I promise you, the Obama campaign organization in West Virginia was not being run out of Philadelphia. Republicans should refuse to give money to the Party until we have the names of these people and a blood oath that they will never be hired again. Instead, Raese and McMahon’s consultants will be probably wrecking the campaigns of five new Republican candidates in 2014.

No one gets rich by sabotaging the Democratic Party. But a lot of people get rich off losing races for the Republican Party.

Those races alone amount to at least three and maybe four more Senate seats Republicans should have picked up but lost for no good reason. (In West Virginia, Republicans could easily have won twice; in Connecticut at least once.)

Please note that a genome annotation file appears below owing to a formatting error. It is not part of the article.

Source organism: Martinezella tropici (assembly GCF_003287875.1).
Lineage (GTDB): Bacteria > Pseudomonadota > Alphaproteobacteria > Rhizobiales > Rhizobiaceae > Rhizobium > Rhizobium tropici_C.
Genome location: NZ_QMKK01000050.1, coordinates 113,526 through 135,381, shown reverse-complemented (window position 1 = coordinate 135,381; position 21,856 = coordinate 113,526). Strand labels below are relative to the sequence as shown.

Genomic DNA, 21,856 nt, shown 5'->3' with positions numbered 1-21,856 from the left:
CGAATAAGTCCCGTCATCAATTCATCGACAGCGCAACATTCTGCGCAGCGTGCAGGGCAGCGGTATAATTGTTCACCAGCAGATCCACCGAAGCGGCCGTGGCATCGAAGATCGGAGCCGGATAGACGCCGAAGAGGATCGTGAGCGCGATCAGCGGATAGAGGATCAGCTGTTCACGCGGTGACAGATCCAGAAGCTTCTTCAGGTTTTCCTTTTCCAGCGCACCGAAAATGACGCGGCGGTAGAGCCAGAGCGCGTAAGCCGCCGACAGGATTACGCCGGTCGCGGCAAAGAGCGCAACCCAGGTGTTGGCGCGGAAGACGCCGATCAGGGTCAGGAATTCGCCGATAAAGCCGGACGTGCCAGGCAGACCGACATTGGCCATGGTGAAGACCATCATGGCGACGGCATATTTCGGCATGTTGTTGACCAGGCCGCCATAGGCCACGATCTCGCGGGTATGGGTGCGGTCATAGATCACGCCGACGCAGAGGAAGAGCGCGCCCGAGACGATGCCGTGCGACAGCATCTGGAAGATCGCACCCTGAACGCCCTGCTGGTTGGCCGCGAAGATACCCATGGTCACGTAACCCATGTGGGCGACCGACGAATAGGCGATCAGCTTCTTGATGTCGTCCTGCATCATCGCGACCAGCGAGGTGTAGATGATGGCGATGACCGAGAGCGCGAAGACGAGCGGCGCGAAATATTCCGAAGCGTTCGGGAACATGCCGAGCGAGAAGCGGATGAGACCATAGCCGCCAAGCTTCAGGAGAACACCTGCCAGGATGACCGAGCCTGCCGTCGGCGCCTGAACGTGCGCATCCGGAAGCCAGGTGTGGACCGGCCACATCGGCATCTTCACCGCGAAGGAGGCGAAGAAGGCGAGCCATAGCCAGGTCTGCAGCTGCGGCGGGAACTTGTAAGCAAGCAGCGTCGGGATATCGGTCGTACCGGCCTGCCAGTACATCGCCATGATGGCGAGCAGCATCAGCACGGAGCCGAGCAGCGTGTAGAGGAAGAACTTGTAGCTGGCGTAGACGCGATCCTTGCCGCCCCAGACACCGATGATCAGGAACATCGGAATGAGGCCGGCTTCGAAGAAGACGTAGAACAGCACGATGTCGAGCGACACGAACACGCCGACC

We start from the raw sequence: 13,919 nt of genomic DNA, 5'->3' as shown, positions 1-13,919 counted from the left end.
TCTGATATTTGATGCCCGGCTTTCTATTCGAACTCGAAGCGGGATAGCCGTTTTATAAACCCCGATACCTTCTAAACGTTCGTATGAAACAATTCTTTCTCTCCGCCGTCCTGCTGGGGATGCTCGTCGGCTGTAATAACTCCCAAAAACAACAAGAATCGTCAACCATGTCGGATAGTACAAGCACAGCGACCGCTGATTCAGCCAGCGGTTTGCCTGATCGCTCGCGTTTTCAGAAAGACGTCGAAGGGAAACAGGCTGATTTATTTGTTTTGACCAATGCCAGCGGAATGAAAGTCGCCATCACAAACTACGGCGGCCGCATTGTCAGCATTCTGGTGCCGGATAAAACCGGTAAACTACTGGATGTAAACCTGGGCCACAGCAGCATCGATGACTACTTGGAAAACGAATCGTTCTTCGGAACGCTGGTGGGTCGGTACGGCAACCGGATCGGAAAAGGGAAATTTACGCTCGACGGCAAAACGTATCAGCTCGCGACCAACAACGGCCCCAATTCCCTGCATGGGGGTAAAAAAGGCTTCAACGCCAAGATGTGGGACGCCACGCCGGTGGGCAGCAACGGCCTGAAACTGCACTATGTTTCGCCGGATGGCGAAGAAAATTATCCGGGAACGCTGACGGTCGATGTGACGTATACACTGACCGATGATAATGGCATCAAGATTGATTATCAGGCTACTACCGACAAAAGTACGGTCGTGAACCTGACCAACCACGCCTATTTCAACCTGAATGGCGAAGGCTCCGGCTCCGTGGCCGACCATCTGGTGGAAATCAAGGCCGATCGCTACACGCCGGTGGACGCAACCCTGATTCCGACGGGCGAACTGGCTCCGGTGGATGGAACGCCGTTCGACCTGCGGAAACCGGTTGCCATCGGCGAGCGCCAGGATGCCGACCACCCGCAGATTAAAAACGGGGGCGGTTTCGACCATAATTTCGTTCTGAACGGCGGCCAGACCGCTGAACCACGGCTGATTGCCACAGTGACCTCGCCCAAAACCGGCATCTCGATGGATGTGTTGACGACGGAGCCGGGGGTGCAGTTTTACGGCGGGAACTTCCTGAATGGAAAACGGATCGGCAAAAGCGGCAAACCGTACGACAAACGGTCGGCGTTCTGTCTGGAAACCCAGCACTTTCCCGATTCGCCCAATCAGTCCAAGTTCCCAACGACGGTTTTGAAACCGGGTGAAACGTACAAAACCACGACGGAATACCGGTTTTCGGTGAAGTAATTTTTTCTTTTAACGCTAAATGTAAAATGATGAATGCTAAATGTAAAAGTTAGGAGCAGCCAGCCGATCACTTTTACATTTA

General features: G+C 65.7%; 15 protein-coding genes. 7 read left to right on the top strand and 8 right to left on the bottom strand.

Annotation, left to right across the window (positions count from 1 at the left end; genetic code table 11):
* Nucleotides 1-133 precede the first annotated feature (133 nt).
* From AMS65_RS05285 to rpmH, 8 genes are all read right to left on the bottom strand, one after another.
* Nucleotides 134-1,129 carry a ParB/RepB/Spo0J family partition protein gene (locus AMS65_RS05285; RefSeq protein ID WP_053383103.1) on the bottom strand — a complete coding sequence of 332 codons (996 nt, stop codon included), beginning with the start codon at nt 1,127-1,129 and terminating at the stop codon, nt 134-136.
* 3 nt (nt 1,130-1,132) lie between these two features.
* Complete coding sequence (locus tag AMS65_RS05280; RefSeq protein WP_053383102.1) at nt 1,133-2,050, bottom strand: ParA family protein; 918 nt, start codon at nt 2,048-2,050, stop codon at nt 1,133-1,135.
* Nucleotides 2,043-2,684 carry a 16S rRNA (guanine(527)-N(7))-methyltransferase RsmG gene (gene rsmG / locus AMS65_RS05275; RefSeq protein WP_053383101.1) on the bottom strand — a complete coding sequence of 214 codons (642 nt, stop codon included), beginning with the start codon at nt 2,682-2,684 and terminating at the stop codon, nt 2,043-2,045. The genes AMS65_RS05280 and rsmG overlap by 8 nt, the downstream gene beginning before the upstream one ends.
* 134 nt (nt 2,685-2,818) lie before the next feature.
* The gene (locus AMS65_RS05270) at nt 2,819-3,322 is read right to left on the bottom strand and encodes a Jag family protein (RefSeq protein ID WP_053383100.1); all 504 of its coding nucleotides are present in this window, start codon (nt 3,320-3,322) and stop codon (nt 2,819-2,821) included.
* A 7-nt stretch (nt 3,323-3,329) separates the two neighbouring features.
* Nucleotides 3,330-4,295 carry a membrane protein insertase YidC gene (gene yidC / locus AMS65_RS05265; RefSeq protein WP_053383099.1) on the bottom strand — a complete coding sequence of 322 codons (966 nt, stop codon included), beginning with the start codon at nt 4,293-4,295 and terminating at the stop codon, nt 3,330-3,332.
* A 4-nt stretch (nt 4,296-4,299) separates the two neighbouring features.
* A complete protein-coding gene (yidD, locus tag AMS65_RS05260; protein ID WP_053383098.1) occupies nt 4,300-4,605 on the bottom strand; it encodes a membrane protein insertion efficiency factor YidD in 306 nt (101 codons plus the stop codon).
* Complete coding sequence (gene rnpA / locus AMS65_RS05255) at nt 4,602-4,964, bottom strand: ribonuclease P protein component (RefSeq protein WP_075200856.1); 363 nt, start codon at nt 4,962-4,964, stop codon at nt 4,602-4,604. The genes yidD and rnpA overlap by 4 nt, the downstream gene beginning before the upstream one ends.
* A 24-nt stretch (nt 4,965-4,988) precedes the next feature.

Add those three seats the Republicans who had a sudden compulsion to talk about rape during their campaigns (Todd Akin, Richard Mourdock, and Sharon Angle) and a Kamikaze candidate in Delaware (Christine O’Donnell), and Republicans would have a fifty-three-seat majority in the U.S. Senate.

We need to adopt the Democrats’ merciless enforcement techniques without the nutty ideology. Is that so hard? Instead, we keep getting all the passion with none of the discipline.

Never Trust a Liberal Over 3 - Especially a Republican is available at Amazon. Also check out: KMBZ Speakers Series with Ann Coulter at Union Station with Barber Financial Group and Rainy Day Books.